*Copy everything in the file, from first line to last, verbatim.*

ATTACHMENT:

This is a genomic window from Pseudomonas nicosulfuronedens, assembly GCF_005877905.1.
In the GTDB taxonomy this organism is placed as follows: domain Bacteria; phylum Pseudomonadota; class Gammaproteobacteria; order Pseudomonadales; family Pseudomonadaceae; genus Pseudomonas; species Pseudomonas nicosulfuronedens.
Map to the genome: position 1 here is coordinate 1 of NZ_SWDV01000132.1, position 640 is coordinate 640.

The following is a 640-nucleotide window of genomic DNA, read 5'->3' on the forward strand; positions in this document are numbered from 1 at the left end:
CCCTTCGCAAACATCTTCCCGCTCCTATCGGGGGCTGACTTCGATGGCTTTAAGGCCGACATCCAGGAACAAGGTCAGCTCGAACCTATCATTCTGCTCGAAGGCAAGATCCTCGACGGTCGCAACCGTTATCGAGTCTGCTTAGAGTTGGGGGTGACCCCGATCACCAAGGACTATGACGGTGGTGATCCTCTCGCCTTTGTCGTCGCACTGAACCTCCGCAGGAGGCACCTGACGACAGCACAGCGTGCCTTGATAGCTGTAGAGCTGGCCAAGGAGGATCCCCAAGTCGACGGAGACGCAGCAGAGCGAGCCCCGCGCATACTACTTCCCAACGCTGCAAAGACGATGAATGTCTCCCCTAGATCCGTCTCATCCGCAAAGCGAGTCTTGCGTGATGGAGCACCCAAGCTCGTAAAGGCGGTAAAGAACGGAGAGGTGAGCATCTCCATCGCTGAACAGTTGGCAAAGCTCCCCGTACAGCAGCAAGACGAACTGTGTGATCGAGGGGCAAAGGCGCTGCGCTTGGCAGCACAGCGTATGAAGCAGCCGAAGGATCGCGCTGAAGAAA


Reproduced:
This is a genomic window from Pseudomonas nicosulfuronedens, assembly GCF_005877905.1.
In the GTDB taxonomy this organism is placed as follows: domain Bacteria; phylum Pseudomonadota; class Gammaproteobacteria; order Pseudomonadales; family Pseudomonadaceae; genus Pseudomonas; species Pseudomonas nicosulfuronedens.
Map to the genome: position 1 here is coordinate 1 of NZ_SWDV01000132.1, position 640 is coordinate 640.

The following is a 640-nucleotide window of genomic DNA, read 5'->3' on the forward strand; positions in this document are numbered from 1 at the left end:
CCCTTCGCAAACATCTTCCCGCTCCTATCGGGGGCTGACTTCGATGGCTTTAAGGCCGACATCCAGGAACAAGGTCAGCTCGAACCTATCATTCTGCTCGAAGGCAAGATCCTCGACGGTCGCAACCGTTATCGAGTCTGCTTAGAGTTGGGGGTGACCCCGATCACCAAGGACTATGACGGTGGTGATCCTCTCGCCTTTGTCGTCGCACTGAACCTCCGCAGGAGGCACCTGACGACAGCACAGCGTGCCTTGATAGCTGTAGAGCTGGCCAAGGAGGATCCCCAAGTCGACGGAGACGCAGCAGAGCGAGCCCCGCGCATACTACTTCCCAACGCTGCAAAGACGATGAATGTCTCCCCTAGATCCGTCTCATCCGCAAAGCGAGTCTTGCGTGATGGAGCACCCAAGCTCGTAAAGGCGGTAAAGAACGGAGAGGTGAGCATCTCCATCGCTGAACAGTTGGCAAAGCTCCCCGTACAGCAGCAAGACGAACTGTGTGATCGAGGGGCAAAGGCGCTGCGCTTGGCAGCACAGCGTATGAAGCAGCCGAAGGATCGCGCTGAAGAAA